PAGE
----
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Jobs and Income Growth of Top Earners and the Causes of Changing Income Inequality: Evidence from U.S. Tax Return Data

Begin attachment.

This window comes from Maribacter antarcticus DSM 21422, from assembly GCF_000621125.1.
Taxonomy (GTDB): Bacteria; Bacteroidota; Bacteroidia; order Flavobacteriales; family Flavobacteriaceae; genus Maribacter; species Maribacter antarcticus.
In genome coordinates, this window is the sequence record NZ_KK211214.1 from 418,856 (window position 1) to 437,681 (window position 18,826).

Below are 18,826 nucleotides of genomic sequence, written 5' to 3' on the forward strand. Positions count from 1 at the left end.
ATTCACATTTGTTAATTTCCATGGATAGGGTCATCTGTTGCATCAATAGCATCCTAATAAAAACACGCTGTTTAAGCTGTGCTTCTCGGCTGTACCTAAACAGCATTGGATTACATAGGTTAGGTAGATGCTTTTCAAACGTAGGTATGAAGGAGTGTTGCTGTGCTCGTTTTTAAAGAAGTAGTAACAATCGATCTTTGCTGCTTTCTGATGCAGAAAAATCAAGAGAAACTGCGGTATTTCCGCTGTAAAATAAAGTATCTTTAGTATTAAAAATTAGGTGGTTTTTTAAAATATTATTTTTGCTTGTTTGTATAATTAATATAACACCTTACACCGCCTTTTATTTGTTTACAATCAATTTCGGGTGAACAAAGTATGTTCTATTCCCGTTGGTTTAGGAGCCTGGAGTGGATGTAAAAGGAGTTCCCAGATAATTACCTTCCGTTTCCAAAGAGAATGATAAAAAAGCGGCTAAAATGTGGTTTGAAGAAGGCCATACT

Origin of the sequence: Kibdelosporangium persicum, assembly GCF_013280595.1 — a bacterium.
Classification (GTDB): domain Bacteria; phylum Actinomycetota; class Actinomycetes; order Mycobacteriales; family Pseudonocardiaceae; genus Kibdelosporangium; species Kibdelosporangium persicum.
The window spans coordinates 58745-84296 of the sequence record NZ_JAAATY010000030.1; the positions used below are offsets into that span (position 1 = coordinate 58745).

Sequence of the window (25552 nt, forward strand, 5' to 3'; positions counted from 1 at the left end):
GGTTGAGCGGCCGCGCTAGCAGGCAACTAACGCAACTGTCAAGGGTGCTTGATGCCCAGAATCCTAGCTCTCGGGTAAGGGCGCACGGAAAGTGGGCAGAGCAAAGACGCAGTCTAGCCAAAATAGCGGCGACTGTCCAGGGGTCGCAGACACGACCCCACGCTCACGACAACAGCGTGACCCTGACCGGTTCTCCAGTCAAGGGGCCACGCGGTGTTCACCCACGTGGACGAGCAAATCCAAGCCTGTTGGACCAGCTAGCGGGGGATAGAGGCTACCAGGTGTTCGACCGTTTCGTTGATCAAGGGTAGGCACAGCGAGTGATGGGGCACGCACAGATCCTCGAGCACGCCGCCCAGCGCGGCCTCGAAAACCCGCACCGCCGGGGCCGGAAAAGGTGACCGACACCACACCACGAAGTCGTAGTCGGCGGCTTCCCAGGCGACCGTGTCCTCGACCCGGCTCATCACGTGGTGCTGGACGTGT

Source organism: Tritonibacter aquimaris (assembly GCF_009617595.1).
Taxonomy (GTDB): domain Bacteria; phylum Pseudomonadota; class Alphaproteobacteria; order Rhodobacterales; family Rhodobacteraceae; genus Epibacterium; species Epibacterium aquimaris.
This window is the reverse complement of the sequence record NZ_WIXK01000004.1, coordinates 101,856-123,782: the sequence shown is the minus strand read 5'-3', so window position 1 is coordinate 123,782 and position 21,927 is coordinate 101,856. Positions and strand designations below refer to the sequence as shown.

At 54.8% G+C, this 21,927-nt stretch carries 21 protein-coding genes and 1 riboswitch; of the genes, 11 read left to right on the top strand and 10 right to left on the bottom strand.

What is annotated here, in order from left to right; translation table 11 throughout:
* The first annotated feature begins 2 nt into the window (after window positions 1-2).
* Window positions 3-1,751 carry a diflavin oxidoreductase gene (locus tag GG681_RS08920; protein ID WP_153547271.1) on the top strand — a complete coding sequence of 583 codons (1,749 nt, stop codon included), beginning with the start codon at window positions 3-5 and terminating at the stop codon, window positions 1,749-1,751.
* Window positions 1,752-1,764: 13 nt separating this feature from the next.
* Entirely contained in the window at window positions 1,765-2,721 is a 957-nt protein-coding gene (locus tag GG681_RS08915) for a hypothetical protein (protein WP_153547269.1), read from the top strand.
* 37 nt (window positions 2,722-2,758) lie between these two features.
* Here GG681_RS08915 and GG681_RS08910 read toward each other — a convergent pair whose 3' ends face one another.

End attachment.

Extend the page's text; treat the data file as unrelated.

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This paper presents summary statistics on the occupations of taxpayers in the top percentile of the national income distribution and fractiles thereof, as well as the patterns of real income growth between 1979 and 2005 for top earners in each occupation, based on information reported on U.S. individual income tax returns. The data demonstrate that executives, managers, supervisors, and financial professionals account for about 60 percent of the top 0.1 percent of income earners in recent years, and can account for 70 percent of the increase in the share of national income going to the top 0.1 percent of the income distribution between 1979 and 2005. During 1979-2005 there was substantial heterogeneity in growth rates of income for top earners across occupations, and significant divergence in incomes within occupations among people in the top 1 percent. We consider the implications for various competing explanations for the substantial changes in income inequality that have occurred in the U.S. in recent times. We then use panel data on U.S. tax returns spanning the years 1987 through 2005, to estimate the elasticity of gross income with respect to net-of-tax share (that is, one minus the marginal tax rate). Information on occupation allows us to control for other influences on income in a flexible way using interactions among occupation, position in the income distribution, stock prices, housing prices, and the business cycle. We also allow for income shifting across years in response to anticipated tax changes, for the long-run effect of a tax reform to differ from the short-run effects, for heterogeneous mean-reversion across incomes, and for heterogeneous elasticities across income classes. In a specification that does all this, we estimate a significant elasticity of 0.7 among taxpayers in the top 0.1 percent of the income distribution. Outside of the top 0.1 percent of the income distribution, we find no conclusive evidence of a positive elasticity of income with respect to net-of-tax shares. We find that the estimate for the top 0.1 percent is not robust to controlling for a spline in lagged income that is very flexible at the upper reaches of the income distribution, suggesting that the method used to allow for income dynamics is very important. Allowing for income shifting across years in response to anticipated tax changes has important consequences for the estimates.